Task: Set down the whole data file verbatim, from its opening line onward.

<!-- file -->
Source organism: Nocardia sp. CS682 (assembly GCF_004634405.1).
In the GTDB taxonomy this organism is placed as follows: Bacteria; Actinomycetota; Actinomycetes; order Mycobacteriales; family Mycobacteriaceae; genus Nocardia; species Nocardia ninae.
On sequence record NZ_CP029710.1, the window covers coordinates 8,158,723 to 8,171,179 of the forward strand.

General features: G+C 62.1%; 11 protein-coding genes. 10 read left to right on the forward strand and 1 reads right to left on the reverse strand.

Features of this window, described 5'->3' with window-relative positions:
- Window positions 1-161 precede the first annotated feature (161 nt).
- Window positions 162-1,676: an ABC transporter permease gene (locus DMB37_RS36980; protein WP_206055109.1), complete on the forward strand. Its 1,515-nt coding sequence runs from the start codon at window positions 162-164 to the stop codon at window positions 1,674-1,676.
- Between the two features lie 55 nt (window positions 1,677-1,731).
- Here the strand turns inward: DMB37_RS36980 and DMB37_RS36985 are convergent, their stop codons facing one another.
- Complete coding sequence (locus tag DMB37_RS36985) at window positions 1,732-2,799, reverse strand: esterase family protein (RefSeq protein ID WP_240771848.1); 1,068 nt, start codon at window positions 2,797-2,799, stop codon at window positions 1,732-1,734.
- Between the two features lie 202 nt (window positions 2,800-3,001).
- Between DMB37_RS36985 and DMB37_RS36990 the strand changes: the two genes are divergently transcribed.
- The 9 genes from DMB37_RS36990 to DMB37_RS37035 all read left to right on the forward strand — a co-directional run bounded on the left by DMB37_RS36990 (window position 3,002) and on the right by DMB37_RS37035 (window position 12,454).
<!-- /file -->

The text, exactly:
Source organism: Nocardia sp. CS682 (assembly GCF_004634405.1).
In the GTDB taxonomy this organism is placed as follows: Bacteria; Actinomycetota; Actinomycetes; order Mycobacteriales; family Mycobacteriaceae; genus Nocardia; species Nocardia ninae.
On sequence record NZ_CP029710.1, the window covers coordinates 8,158,723 to 8,171,179 of the forward strand.

General features: G+C 62.1%; 11 protein-coding genes. 10 read left to right on the forward strand and 1 reads right to left on the reverse strand.

Features of this window, described 5'->3' with window-relative positions:
- Window positions 1-161 precede the first annotated feature (161 nt).
- Window positions 162-1,676: an ABC transporter permease gene (locus DMB37_RS36980; protein WP_206055109.1), complete on the forward strand. Its 1,515-nt coding sequence runs from the start codon at window positions 162-164 to the stop codon at window positions 1,674-1,676.
- Between the two features lie 55 nt (window positions 1,677-1,731).
- Here the strand turns inward: DMB37_RS36980 and DMB37_RS36985 are convergent, their stop codons facing one another.
- Complete coding sequence (locus tag DMB37_RS36985) at window positions 1,732-2,799, reverse strand: esterase family protein (RefSeq protein ID WP_240771848.1); 1,068 nt, start codon at window positions 2,797-2,799, stop codon at window positions 1,732-1,734.
- Between the two features lie 202 nt (window positions 2,800-3,001).
- Between DMB37_RS36985 and DMB37_RS36990 the strand changes: the two genes are divergently transcribed.
- The 9 genes from DMB37_RS36990 to DMB37_RS37035 all read left to right on the forward strand — a co-directional run bounded on the left by DMB37_RS36990 (window position 3,002) and on the right by DMB37_RS37035 (window position 12,454).